An Online Community is Just What Your Brand Needs, Here’s Why?

online community

81% of small and big businesses have an online community – and for a good reason. Online communities are proven to improve relationships with customers, gather valuable feedback, test launches, and new products, and build brand awareness and trust as a whole. Businesses are finding communities valuable enough even to hire a dedicated community manager!

Still, there’s more to online communities than what meets the eye. Besides improving communication between consumers and businesses, communities encourage consumers to connect and consult with one another about potential purchases and past purchase reviews. But, what exactly is an online community?

What is an Online Community?

According to the MBN, an online community is defined as “An online community is a group of people who have a common interest and communicate through the Internet.” Typically, this would be through online community platforms such as Facebook groups, Reddit, Discord, and other similar programs.

Although traditional communities still hold relevance (and value) in marketing, online communities are not bound by geographical restrictions – they simply require you to have an internet connection via a computer, phone, or tablet. While it’s easy to place too much emphasis on the “online” part of an online community, these communities are known for being as connected as traditional communities – to the point where “community” truly comes first.

How to Create an Online Community

Since online communities are becoming more popular by the day, it’s easier than ever to get started! The key to success is by carefully choosing where to start and making sure you’re meeting your community needs:

1. Identify Your Community Needs

Think about where your audience is, who they are, and what they want! Determine how they self-organize, are they all interested in one thing or have one main trait in common – like they’re all moms or maybe all a part of one generation. Take this info and start thinking about where your community should be hosted and if you need one large community or sub-communities.

2. Find Your Community Platform 

Now that you have a rough idea of what your community needs, you can look for a suitable community platform. Popular community platforms include Reddit, Facebook groups, slack, and discord. If you’re a larger business, you may want to consider investing in building a decided app or online platform to self-host your community.

3. Build Your Community Support Team

If your community loses traction or engagement, it can have the opposite effect. Build out your community support team prior to community launch. Teams can include Community managers, social media managers, graphic designers, etc.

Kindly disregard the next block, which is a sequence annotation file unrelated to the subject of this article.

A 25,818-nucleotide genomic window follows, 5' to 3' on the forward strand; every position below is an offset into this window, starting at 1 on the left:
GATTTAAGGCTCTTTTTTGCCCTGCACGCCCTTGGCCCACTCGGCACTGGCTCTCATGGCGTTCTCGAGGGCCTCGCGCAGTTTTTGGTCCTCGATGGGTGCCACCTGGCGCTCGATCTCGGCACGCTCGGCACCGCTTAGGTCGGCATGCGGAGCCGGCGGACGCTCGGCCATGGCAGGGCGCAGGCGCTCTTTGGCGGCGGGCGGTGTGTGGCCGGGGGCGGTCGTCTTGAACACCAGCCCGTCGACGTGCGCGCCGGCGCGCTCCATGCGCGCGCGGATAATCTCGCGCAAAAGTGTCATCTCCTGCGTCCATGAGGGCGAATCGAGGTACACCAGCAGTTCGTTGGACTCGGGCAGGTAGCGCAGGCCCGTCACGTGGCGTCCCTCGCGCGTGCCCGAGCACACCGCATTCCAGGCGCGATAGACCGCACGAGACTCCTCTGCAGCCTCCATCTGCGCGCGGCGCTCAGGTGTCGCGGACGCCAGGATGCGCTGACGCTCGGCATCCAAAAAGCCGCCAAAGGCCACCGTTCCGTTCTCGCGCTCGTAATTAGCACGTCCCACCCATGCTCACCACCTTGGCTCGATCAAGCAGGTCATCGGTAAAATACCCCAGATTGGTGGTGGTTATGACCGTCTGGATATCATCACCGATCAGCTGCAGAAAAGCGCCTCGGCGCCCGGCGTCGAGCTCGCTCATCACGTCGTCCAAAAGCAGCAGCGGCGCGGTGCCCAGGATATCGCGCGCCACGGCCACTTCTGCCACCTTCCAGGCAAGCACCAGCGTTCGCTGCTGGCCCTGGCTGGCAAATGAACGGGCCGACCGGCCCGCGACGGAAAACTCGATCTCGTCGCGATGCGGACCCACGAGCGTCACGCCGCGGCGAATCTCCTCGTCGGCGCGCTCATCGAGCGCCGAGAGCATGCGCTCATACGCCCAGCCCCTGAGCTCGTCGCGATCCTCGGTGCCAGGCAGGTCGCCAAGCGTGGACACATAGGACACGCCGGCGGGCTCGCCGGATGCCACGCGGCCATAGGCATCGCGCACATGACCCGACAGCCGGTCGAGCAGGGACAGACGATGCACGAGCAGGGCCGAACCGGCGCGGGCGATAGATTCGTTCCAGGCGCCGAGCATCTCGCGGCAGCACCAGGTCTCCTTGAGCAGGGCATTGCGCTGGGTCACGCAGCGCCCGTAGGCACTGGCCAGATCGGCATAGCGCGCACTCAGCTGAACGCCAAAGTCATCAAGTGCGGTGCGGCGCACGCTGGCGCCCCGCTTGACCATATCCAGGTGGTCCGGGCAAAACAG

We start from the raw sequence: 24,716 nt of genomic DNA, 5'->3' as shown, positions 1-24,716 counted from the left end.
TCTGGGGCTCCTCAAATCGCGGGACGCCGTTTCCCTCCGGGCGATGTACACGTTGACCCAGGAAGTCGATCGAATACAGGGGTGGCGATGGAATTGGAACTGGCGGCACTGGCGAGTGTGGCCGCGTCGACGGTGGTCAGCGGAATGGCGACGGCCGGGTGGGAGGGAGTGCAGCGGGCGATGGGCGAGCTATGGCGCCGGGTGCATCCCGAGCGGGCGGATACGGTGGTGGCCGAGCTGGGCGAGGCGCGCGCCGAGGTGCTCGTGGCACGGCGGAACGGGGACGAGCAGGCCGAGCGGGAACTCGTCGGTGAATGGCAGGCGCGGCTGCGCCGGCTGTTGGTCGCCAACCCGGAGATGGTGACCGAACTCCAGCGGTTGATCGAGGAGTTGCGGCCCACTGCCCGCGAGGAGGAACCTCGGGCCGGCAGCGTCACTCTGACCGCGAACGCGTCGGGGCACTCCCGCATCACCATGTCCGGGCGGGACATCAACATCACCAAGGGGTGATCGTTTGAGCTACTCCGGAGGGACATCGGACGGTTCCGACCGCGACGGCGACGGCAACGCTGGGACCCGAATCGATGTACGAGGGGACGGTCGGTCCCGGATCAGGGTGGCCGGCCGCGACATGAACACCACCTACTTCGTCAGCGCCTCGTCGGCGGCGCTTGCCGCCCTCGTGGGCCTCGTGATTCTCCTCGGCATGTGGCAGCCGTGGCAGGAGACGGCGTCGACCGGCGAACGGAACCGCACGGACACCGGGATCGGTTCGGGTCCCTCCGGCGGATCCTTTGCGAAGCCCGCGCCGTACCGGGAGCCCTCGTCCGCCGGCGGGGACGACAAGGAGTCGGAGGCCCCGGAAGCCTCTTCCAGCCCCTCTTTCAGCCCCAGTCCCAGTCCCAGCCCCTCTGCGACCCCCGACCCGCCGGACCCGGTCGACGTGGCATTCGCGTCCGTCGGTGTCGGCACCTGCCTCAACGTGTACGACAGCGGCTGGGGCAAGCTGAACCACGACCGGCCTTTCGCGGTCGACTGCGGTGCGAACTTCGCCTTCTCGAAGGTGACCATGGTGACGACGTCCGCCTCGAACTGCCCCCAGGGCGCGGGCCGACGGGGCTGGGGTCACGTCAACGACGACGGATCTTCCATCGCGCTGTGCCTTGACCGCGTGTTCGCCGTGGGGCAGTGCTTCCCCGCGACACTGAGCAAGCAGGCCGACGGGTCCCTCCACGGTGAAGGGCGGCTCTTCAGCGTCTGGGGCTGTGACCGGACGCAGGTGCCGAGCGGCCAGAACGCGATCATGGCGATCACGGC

4. Launch Your Community!

You don’t have to plan a fancy launch for your online community; a simple soft launch or frequent linking in your standard marketing can go far! Communities build primarily from those who are interested in something your business offers or previous customers – otherwise, it relies heavily on word of mouth (which is why you want community members to have a great experience).

How to Keep Your Community-Engaged & Growing

Although online communities are easy to start, they’re a pain to recover if your engagement drops or members have a bad experience and leave. Here are a few tips to keeping your community happy, engaged, and growing:

  • Listen, and respond. Especially if your community is small, your participation as a brand leaves a lasting impression, making your community members feel heard.
  • Avoid technical issues. Slow loading speeds, hard-to-navigate platforms, glitchy apps or websites are all (easily fixable) ways to leave negative impressions on your community.
  • Keep a good team on hand. As mentioned in step #3 of building a community, your community support team is important for keeping the community engaged and moderated.
  • Be aware of your community members. Make sure you know when members are online and active and cater to their time zones. If all your members are active in the evening, plan more content in the evening rather than the morning.
  • Communicate clearly with other marketing teams/members. Everyone makes mistakes, but it would be bad marketing to announce incorrect information, early/late information, or offer an exclusive sale to the wrong audience because of miscommunication!

If you’re ready to build momentum in your marketing strategy by launching your own online community, contact the Stellapop team today!

See Also:

Social Media Engagement: The Rise of the Community Manager

Engaging Social Media: How to Create a Rabid Community

Just a Click Away: Online Communities are Vital Now More Than Ever

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